All marketers like the idea of integrated marketing. The hope is to coordinate your effort across multiple mediums to tell a consistent story. I think, though, sometimes us marketers think that integrated marketing means the exact same message and format across all mediums. I disagree. You have to have a solid understanding of your brand message, but you need to use each medium in a genuine way.
That’s what I like about USA Today’s approach. Its Instagram presence, tells the story of our nation through pictures. When I look at it, it does truly reflect what has happened this year in the United States. It’s impossible to look at the page and not have a visceral reaction to the imagery.
For Twitter, the focus is just getting the facts of the day out there...and encouraging retweets and conversations. In fact, check out the Tweet about Prince Harry coming to the US. If you see him…be sure to send your photos using #royalwatch (if I get a photo of Prince Harry I'm sending it to everyone I know AND USA Today).
I also like how USA Today integrated the icons of its various newspaper sections into Twitter. This makes it easy to visually categorize the types of tweets.
On Facebook, as mentioned above, its focus on imagery and graphics bring stories and topics to life. And true to form, USA Today has created individual experiences for what I would presume are its most “used” mobile and tablet devices.
The website itself is one of the best examples I’ve seen of the use of movement and transition in web design. Sure it can be used on a desktop, but it really lends itself to tablets. So touch, swipe and pinch away…because this site is easy use and digest…just like the newspaper. Be sure to click on the “Big Page” button and to get the full “online newspaper” experience (as shown above with the Katie Couric feature).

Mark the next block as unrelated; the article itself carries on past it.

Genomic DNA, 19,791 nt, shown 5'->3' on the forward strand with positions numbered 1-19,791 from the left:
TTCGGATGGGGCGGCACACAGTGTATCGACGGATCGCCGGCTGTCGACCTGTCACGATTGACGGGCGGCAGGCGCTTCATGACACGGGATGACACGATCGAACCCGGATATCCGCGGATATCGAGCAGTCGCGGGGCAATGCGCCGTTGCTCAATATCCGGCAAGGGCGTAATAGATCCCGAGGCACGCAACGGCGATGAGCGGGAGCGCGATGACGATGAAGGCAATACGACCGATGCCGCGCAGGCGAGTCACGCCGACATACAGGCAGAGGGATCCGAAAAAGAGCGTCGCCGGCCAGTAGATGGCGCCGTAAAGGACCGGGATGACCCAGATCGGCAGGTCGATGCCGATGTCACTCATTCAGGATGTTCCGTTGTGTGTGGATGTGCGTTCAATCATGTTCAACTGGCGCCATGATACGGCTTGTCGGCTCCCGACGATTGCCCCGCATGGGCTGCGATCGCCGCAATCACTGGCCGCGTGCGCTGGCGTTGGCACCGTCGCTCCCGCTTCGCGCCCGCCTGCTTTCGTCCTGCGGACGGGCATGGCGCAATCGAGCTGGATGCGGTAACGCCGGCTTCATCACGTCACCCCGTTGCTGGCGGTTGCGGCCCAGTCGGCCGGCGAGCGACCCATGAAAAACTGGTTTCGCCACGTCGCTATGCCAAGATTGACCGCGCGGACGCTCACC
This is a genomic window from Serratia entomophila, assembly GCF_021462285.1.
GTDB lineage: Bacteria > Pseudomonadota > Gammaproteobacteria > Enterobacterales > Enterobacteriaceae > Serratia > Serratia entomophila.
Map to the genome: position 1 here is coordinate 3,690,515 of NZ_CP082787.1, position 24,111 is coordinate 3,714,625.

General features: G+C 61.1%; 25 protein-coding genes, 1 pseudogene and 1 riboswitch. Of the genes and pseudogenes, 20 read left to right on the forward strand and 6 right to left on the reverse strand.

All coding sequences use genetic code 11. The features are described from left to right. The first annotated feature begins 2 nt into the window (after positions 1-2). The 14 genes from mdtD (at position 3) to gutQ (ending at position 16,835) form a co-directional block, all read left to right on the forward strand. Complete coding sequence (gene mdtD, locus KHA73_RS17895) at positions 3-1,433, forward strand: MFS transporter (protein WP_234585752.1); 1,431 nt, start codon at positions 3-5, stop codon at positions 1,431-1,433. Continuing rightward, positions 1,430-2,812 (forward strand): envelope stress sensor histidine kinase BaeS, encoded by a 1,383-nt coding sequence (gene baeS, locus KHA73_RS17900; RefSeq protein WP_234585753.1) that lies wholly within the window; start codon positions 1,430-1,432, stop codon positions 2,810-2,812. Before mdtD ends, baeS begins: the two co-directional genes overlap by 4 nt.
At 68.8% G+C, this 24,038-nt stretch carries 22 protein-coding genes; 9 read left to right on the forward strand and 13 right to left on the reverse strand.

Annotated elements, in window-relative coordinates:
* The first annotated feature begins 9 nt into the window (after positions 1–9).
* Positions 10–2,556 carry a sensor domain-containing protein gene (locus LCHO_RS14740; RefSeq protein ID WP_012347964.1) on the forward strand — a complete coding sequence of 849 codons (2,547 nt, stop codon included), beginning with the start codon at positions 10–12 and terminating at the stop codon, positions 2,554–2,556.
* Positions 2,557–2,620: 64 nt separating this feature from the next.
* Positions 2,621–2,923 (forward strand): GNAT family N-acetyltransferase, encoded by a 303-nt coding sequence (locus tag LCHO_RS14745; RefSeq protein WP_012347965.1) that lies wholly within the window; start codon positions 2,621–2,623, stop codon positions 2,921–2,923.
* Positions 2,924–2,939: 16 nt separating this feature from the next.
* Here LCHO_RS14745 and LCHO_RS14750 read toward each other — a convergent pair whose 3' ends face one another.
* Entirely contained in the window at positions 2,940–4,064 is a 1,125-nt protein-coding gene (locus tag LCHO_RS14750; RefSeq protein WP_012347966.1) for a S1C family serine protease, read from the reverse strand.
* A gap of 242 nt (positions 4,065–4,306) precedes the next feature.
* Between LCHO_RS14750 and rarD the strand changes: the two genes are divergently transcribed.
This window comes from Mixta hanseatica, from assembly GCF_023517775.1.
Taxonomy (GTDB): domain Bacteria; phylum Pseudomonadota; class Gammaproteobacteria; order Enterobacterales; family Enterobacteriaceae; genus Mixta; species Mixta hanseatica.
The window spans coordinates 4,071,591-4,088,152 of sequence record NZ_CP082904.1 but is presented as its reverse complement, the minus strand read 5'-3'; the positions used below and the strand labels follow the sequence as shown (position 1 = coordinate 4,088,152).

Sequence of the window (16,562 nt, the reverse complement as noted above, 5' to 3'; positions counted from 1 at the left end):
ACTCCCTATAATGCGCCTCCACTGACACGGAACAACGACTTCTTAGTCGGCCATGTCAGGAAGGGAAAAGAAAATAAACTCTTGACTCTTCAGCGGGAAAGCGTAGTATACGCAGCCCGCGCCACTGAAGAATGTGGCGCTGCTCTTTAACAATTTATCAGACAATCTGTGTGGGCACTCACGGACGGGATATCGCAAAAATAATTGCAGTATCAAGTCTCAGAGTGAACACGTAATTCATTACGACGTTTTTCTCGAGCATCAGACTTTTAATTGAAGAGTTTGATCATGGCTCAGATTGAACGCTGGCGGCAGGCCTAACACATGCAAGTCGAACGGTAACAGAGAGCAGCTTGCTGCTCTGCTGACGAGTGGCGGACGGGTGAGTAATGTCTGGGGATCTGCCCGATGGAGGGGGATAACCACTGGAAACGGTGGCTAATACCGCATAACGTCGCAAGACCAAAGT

The third big “brand” claim is that USA Today wants to be part of the nation’s conversations. So if we are talking about it, most likely it is reflected across the news brand. Today, I can see details about the kidnapping in Cleveland, updates on the Boston bombing, but also highlights from last night’s American Idol. Go figure, these are the same stories I’m talking about with my colleagues at work.
On the homepage, there is a section with top news, but readers can easily flip to the most popular news. In fact, this ability to access the most popular content also appears on each of the section landing pages.
Furthermore, on the right hand side of the page, there is a section called “Right Now” where you can see minute-by-minute updates on the latest news across the nation.
I also really like the “Join the Nation’s Conversation” social media integration within each article. It makes it very easy to post and share stories with my network.
Well, I can honestly say that they have done it. USA Today’s brand purpose most definitely influenced the interactive experience that it has created across all of its properties. I know some people might dismiss the publication because of its lowbrow nature; it definitely isn’t the New York Times or Wall Street Journal. I think that is exactly the point. It’s appealing to an entirely different audience, and its brand purpose is very unique.